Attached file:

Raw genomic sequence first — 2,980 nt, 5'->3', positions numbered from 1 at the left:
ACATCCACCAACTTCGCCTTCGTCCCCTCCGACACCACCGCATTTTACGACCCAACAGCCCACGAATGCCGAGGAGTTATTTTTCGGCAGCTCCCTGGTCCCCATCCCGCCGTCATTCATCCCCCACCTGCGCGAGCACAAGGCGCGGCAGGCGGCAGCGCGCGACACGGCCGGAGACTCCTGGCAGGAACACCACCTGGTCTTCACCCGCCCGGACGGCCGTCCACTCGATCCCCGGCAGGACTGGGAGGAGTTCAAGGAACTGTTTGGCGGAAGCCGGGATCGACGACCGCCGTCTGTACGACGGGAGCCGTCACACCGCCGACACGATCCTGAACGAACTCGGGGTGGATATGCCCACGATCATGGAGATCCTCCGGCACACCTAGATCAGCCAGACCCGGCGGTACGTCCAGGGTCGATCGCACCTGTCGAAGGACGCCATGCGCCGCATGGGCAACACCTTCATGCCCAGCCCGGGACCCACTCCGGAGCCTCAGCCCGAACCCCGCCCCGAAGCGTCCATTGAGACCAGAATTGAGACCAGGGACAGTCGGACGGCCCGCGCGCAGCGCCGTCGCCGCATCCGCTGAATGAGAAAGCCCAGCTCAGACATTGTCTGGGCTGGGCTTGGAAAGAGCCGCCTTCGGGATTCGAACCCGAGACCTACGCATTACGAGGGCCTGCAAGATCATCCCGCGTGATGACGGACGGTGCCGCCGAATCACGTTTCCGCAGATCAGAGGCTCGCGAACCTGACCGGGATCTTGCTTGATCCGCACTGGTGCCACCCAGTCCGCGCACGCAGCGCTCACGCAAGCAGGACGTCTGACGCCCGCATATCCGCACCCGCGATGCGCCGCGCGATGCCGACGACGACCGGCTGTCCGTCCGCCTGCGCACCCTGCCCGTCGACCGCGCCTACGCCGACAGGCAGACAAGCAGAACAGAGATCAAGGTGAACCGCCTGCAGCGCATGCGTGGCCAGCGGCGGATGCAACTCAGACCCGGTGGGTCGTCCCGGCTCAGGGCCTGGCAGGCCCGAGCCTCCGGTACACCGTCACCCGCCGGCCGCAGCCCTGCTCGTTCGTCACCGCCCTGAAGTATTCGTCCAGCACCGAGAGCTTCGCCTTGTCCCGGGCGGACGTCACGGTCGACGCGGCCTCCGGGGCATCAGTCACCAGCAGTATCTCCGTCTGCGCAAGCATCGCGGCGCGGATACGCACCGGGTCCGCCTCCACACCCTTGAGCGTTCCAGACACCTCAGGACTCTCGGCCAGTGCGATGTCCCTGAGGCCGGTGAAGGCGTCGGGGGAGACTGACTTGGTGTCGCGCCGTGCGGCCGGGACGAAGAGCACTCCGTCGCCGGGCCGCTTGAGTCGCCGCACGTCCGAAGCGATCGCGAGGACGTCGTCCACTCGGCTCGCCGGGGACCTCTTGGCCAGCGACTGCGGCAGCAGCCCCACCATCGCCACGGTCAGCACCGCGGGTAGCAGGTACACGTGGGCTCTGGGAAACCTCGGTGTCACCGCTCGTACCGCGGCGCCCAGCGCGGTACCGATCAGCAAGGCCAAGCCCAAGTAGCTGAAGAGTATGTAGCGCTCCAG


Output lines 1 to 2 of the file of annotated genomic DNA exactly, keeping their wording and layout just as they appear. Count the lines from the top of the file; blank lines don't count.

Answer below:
Raw genomic sequence first — 2,980 nt, 5'->3', positions numbered from 1 at the left:
ACATCCACCAACTTCGCCTTCGTCCCCTCCGACACCACCGCATTTTACGACCCAACAGCCCACGAATGCCGAGGAGTTATTTTTCGGCAGCTCCCTGGTCCCCATCCCGCCGTCATTCATCCCCCACCTGCGCGAGCACAAGGCGCGGCAGGCGGCAGCGCGCGACACGGCCGGAGACTCCTGGCAGGAACACCACCTGGTCTTCACCCGCCCGGACGGCCGTCCACTCGATCCCCGGCAGGACTGGGAGGAGTTCAAGGAACTGTTTGGCGGAAGCCGGGATCGACGACCGCCGTCTGTACGACGGGAGCCGTCACACCGCCGACACGATCCTGAACGAACTCGGGGTGGATATGCCCACGATCATGGAGATCCTCCGGCACACCTAGATCAGCCAGACCCGGCGGTACGTCCAGGGTCGATCGCACCTGTCGAAGGACGCCATGCGCCGCATGGGCAACACCTTCATGCCCAGCCCGGGACCCACTCCGGAGCCTCAGCCCGAACCCCGCCCCGAAGCGTCCATTGAGACCAGAATTGAGACCAGGGACAGTCGGACGGCCCGCGCGCAGCGCCGTCGCCGCATCCGCTGAATGAGAAAGCCCAGCTCAGACATTGTCTGGGCTGGGCTTGGAAAGAGCCGCCTTCGGGATTCGAACCCGAGACCTACGCATTACGAGGGCCTGCAAGATCATCCCGCGTGATGACGGACGGTGCCGCCGAATCACGTTTCCGCAGATCAGAGGCTCGCGAACCTGACCGGGATCTTGCTTGATCCGCACTGGTGCCACCCAGTCCGCGCACGCAGCGCTCACGCAAGCAGGACGTCTGACGCCCGCATATCCGCACCCGCGATGCGCCGCGCGATGCCGACGACGACCGGCTGTCCGTCCGCCTGCGCACCCTGCCCGTCGACCGCGCCTACGCCGACAGGCAGACAAGCAGAACAGAGATCAAGGTGAACCGCCTGCAGCGCATGCGTGGCCAGCGGCGGATGCAACTCAGACCCGGTGGGTCGTCCCGGCTCAGGGCCTGGCAGGCCCGAGCCTCCGGTACACCGTCACCCGCCGGCCGCAGCCCTGCTCGTTCGTCACCGCCCTGAAGTATTCGTCCAGCACCGAGAGCTTCGCCTTGTCCCGGGCGGACGTCACGGTCGACGCGGCCTCCGGGGCATCAGTCACCAGCAGTATCTCCGTCTGCGCAAGCATCGCGGCGCGGATACGCACCGGGTCCGCCTCCACACCCTTGAGCGTTCCAGACACCTCAGGACTCTCGGCCAGTGCGATGTCCCTGAGGCCGGTGAAGGCGTCGGGGGAGACTGACTTGGTGTCGCGCCGTGCGGCCGGGACGAAGAGCACTCCGTCGCCGGGCCGCTTGAGTCGCCGCACGTCCGAAGCGATCGCGAGGACGTCGTCCACTCGGCTCGCCGGGGACCTCTTGGCCAGCGACTGCGGCAGCAGCCCCACCATCGCCACGGTCAGCACCGCGGGTAGCAGGTACACGTGGGCTCTGGGAAACCTCGGTGTCACCGCTCGTACCGCGGCGCCCAGCGCGGTACCGATCAGCAAGGCCAAGCCCAAGTAGCTGAAGAGTATGTAGCGCTCCAG